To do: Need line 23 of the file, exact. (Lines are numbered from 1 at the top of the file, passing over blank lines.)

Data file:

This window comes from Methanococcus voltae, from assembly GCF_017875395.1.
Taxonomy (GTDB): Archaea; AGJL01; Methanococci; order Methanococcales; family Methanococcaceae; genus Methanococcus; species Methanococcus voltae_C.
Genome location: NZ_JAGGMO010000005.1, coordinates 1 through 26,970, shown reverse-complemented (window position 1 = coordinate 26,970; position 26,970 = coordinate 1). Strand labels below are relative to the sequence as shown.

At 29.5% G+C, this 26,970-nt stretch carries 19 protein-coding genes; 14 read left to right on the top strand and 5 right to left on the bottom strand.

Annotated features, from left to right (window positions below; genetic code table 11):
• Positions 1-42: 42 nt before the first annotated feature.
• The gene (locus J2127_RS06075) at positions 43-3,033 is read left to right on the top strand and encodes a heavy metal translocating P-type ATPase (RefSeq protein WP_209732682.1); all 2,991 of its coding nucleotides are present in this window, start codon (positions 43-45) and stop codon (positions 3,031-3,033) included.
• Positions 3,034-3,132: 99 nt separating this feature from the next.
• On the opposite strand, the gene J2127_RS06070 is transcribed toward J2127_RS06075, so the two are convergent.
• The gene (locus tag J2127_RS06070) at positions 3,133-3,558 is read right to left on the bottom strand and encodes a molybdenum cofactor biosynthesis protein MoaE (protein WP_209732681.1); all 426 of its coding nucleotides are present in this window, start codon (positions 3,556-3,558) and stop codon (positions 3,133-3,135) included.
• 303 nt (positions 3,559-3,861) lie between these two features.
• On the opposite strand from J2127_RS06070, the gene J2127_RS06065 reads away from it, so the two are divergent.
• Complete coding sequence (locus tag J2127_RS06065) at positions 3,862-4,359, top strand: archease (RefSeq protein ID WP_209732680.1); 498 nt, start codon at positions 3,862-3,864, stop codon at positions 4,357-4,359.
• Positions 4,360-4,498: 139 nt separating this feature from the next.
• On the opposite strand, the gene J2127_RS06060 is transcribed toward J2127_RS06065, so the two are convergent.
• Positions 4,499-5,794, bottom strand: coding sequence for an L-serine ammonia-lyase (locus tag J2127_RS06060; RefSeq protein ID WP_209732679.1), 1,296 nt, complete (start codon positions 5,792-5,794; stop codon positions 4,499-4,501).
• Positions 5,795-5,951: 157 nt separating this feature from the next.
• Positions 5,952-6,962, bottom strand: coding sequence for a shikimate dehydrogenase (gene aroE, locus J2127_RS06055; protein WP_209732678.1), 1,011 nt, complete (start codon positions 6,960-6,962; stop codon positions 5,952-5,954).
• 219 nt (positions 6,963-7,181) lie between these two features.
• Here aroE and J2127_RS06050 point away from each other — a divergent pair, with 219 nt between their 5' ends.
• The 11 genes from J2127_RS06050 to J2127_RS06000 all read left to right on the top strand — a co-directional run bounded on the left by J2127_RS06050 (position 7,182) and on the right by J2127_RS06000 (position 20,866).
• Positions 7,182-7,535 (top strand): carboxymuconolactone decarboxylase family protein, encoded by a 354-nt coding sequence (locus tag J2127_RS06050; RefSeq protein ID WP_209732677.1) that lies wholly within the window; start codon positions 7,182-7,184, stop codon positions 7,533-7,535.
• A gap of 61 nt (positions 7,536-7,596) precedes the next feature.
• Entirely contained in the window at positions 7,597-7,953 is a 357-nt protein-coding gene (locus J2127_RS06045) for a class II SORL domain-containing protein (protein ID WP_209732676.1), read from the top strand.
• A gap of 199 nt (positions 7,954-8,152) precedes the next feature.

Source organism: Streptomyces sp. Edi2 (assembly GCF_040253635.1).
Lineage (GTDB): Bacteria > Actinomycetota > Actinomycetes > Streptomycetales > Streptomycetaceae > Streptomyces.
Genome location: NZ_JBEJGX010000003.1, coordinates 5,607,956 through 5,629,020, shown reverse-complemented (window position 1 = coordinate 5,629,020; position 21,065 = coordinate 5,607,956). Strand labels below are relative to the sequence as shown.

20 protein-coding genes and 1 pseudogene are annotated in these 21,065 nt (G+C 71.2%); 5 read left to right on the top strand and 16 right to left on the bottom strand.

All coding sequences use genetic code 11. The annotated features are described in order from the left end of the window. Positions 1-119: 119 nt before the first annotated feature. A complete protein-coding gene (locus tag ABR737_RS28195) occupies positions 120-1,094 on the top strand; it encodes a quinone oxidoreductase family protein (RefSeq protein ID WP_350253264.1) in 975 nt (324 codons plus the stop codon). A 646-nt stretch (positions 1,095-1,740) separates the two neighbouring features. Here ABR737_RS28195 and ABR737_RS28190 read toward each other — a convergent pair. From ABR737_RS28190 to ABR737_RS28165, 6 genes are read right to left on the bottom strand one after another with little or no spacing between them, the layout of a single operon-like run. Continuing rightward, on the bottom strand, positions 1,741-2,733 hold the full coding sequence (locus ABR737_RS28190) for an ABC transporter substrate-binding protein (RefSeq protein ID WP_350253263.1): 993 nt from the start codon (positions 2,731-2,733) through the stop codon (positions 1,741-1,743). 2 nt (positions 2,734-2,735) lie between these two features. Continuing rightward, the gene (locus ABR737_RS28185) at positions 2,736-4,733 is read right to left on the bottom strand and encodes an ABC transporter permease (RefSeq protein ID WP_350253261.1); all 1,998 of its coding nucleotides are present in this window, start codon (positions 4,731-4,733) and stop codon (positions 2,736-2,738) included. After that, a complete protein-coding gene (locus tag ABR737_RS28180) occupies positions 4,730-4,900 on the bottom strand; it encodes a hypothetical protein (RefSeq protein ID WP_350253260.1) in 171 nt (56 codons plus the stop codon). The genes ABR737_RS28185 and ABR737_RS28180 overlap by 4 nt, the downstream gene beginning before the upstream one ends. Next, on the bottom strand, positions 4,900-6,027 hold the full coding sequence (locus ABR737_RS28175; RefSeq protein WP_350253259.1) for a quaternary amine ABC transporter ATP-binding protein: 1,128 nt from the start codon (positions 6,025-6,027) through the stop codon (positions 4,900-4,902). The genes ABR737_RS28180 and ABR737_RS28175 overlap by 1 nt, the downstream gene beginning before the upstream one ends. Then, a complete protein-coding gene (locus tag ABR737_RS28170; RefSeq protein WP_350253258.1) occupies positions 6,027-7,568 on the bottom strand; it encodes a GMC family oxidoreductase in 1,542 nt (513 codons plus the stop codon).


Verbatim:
• A gap of 61 nt (positions 7,536-7,596) precedes the next feature.